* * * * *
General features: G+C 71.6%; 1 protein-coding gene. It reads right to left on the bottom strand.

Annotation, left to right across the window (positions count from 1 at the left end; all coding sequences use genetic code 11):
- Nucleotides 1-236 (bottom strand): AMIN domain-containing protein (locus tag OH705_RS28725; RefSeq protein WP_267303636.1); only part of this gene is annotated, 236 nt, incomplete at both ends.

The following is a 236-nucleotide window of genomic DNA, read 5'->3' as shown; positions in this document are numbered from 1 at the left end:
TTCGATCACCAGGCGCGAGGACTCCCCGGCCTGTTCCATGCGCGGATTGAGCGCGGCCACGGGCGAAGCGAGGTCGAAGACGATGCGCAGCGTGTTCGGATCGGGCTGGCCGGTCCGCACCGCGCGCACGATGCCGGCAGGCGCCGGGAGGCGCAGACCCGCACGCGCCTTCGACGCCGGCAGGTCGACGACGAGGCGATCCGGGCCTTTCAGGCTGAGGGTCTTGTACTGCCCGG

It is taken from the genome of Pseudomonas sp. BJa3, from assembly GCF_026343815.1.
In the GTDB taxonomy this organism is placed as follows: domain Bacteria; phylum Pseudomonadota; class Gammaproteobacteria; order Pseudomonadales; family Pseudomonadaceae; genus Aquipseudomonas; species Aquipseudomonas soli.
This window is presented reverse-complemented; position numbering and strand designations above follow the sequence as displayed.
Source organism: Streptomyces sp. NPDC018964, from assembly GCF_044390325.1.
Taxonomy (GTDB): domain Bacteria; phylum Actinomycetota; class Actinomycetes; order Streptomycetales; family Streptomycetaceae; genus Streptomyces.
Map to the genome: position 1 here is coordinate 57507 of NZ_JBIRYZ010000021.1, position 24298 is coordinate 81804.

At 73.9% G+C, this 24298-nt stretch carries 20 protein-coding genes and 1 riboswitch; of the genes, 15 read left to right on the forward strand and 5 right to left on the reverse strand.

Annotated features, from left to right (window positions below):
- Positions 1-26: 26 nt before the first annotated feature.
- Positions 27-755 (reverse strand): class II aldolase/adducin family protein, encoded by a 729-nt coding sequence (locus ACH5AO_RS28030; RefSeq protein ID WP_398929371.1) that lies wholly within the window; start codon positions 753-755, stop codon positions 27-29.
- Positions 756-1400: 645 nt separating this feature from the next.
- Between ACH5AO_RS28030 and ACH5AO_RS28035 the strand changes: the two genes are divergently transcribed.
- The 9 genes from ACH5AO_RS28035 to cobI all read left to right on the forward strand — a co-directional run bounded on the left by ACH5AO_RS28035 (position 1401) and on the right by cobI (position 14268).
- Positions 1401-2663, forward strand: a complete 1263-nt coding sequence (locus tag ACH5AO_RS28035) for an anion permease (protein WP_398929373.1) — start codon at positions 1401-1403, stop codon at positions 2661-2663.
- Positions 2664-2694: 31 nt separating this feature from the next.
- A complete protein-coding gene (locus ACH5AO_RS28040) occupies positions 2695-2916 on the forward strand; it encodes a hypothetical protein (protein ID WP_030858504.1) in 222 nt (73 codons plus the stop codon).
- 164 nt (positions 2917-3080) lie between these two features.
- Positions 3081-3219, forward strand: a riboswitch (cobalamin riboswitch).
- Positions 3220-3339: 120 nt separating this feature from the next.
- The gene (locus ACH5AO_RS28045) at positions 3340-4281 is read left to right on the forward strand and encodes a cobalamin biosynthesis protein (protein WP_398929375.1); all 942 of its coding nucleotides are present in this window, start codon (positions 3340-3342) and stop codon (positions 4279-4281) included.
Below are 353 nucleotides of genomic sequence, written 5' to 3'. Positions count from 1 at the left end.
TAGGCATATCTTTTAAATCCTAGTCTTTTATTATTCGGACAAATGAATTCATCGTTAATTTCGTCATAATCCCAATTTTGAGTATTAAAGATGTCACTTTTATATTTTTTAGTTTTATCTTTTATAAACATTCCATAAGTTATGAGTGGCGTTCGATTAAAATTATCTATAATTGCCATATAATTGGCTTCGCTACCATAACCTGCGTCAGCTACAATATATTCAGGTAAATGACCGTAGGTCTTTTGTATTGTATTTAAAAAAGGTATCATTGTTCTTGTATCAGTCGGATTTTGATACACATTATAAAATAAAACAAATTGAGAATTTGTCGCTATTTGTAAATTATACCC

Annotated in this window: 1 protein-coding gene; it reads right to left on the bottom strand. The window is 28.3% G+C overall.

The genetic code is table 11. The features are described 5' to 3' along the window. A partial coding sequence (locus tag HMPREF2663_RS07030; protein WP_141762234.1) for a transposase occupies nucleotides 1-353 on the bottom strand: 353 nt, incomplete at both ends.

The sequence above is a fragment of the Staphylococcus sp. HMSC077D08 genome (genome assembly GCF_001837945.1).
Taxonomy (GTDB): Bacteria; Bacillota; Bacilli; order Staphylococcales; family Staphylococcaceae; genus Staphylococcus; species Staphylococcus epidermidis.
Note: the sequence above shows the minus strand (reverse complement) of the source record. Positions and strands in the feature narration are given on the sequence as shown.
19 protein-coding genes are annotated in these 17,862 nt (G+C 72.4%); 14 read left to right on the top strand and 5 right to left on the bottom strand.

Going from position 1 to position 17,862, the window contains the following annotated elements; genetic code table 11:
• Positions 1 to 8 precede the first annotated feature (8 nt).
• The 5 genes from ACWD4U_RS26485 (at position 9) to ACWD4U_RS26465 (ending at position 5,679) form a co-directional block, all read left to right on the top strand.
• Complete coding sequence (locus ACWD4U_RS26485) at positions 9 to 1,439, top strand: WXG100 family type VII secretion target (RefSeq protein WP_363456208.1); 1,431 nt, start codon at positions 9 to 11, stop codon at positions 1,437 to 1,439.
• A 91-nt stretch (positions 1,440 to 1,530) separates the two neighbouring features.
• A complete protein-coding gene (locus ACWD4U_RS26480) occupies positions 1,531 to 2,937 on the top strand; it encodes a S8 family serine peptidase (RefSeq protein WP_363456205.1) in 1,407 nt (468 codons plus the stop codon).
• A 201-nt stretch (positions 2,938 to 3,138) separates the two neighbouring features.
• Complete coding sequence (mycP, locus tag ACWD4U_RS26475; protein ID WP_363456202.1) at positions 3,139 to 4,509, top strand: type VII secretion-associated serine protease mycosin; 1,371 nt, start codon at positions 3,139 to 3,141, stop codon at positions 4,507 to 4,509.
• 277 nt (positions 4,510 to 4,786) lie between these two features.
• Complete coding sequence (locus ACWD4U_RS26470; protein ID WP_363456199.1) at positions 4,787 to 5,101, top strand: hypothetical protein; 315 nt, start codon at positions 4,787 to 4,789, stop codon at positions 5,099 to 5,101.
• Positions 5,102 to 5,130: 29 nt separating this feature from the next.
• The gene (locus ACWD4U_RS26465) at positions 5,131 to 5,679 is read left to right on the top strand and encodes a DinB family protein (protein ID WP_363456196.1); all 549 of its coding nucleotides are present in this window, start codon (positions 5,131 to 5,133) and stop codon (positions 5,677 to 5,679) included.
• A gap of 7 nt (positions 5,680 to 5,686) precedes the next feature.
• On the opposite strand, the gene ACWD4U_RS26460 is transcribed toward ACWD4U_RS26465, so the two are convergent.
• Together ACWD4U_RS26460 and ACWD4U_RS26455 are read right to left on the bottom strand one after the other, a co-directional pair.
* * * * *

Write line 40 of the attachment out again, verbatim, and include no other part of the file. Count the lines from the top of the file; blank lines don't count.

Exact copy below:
• A 201-nt stretch (positions 2,938 to 3,138) separates the two neighbouring features.